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ASU Electronic Theses and Dissertations


This collection includes most of the ASU Theses and Dissertations from 2011 to present. ASU Theses and Dissertations are available in downloadable PDF format; however, a small percentage of items are under embargo. Information about the dissertations/theses includes degree information, committee members, an abstract, supporting data or media.

In addition to the electronic theses found in the ASU Digital Repository, ASU Theses and Dissertations can be found in the ASU Library Catalog.

Dissertations and Theses granted by Arizona State University are archived and made available through a joint effort of the ASU Graduate College and the ASU Libraries. For more information or questions about this collection contact or visit the Digital Repository ETD Library Guide or contact the ASU Graduate College at gradformat@asu.edu.


This study analyzes competing forms of Protestant Christianity within the Bible Belt of the Upper South (Kentucky, Tennessee, and North Carolina). On one hand, a conservative “culture war” version of Christianity has dominated the South, and deeply influenced national politics, for almost fifty years. This form of Christianity is predicated on white supremacy and heteropatriarchy and regulates religious, as well as sexual, gender, and racial norms. On the other hand, an emerging movement of those once socialized in the culture war version of Protestantism is now reconfiguring the regional traditions. Through ethnographic fieldwork, qualitative interviews, and historical analysis, this study …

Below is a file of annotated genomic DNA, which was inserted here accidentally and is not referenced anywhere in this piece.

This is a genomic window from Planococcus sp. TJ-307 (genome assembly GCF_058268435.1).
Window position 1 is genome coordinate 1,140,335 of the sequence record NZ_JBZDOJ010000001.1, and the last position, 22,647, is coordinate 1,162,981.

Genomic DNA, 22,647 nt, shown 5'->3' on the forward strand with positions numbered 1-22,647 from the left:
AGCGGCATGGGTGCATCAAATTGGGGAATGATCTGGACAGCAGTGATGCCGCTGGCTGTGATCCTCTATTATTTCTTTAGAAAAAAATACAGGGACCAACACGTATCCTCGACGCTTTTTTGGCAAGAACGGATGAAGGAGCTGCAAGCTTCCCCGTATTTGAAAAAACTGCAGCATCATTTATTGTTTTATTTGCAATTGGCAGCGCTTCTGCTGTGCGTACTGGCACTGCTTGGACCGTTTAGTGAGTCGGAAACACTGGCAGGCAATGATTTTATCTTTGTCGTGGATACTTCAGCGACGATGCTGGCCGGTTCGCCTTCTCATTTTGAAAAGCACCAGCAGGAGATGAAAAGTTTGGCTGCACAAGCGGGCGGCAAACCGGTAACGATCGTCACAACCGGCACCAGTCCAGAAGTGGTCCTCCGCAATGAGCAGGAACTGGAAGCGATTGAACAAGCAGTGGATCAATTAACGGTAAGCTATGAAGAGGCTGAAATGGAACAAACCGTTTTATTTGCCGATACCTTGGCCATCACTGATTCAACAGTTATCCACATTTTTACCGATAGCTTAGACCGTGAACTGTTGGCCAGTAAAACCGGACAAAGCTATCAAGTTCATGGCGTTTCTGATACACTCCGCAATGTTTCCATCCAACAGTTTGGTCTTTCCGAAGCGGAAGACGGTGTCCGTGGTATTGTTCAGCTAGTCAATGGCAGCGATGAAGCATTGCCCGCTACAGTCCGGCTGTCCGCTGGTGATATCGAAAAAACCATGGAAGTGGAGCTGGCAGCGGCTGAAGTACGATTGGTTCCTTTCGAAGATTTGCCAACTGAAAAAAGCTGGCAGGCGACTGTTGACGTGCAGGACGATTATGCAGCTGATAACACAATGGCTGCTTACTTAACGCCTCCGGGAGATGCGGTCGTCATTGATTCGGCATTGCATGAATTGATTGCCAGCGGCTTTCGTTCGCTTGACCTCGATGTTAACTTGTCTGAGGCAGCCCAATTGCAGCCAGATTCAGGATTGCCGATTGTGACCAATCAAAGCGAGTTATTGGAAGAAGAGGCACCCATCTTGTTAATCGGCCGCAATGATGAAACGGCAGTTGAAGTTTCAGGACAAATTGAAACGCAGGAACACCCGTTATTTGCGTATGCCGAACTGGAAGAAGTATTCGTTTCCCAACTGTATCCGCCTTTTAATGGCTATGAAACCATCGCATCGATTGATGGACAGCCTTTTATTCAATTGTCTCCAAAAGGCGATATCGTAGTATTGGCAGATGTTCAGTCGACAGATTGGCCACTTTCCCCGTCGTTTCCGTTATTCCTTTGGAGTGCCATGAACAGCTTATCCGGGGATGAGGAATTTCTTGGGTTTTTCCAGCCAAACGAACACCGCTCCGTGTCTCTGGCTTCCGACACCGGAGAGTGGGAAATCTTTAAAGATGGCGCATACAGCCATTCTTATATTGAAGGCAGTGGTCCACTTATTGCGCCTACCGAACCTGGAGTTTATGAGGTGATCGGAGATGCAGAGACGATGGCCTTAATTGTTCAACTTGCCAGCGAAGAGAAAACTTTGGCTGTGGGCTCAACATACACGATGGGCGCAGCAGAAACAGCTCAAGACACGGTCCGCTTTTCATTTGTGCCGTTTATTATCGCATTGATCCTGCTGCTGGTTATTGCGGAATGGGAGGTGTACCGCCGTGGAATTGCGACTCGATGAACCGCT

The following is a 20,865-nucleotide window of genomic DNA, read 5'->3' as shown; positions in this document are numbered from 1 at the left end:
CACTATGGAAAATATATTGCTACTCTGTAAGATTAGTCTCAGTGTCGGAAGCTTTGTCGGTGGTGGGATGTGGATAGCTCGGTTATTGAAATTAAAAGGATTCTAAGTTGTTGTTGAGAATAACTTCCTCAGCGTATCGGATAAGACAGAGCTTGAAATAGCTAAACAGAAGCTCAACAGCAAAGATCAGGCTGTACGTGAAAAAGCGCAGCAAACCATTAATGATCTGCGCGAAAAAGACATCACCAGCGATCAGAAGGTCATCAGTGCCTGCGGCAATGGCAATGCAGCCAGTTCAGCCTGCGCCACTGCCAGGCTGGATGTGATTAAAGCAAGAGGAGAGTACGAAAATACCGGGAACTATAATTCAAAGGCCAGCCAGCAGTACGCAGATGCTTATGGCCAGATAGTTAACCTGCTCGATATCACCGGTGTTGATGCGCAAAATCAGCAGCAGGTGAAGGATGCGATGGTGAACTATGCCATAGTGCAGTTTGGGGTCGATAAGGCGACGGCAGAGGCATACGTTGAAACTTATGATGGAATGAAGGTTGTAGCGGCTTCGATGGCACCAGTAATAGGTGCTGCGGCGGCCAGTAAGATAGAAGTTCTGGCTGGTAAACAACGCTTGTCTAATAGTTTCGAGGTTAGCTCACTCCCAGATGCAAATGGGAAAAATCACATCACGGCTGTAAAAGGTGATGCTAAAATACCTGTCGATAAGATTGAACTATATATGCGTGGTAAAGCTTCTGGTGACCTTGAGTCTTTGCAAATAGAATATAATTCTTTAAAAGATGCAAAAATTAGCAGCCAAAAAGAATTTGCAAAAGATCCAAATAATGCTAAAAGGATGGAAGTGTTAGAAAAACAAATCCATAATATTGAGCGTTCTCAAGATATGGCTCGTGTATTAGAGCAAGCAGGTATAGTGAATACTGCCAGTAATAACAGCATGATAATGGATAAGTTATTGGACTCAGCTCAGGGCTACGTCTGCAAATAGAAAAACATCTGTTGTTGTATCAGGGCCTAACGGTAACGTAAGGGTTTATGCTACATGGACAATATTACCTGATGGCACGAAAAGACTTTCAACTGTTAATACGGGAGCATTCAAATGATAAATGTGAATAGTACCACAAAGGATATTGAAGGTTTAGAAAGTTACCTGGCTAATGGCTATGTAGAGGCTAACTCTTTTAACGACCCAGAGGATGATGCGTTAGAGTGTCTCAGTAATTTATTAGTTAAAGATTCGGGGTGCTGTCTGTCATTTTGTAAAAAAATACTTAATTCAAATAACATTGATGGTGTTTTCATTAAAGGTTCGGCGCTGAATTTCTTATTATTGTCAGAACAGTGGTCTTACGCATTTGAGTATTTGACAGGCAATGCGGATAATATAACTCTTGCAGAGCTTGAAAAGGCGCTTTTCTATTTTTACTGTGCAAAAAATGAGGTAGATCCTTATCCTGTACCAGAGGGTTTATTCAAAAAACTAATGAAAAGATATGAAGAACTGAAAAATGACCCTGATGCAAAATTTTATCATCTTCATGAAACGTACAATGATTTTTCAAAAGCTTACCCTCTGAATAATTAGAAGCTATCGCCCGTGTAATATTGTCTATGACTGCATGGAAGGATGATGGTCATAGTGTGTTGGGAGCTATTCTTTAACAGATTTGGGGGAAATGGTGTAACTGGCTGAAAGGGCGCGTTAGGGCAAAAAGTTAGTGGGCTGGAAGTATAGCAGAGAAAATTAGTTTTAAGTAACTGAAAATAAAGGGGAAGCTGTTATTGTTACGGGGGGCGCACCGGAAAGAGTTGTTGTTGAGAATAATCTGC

Contributors
Shoemaker, Terry D., Cady, Linell, Gereboff, Joel, et al.
Created Date
2018

This dissertation examines automobile title lending practices to interrogate debt as an embodied experience. Alternative financial services such as title lending provide a way to link socio-economic inequality to instruments of financial debt. The predominant research on inequality focuses on wage, income, and asset wealth; rarely is a direct connection made between socio-economic inequality and the object of debt. My interest lies beyond aggregate amounts of debt to also consider the ways in which different bodies have access to different forms of debt. This project examines how particular subprime instruments work to reinforce structural inequalities associated with race, class, and …

Contributors
Sugata, Michihiro Clark, Quan, H.L.T., Talebi, Shahla, et al.
Created Date
2016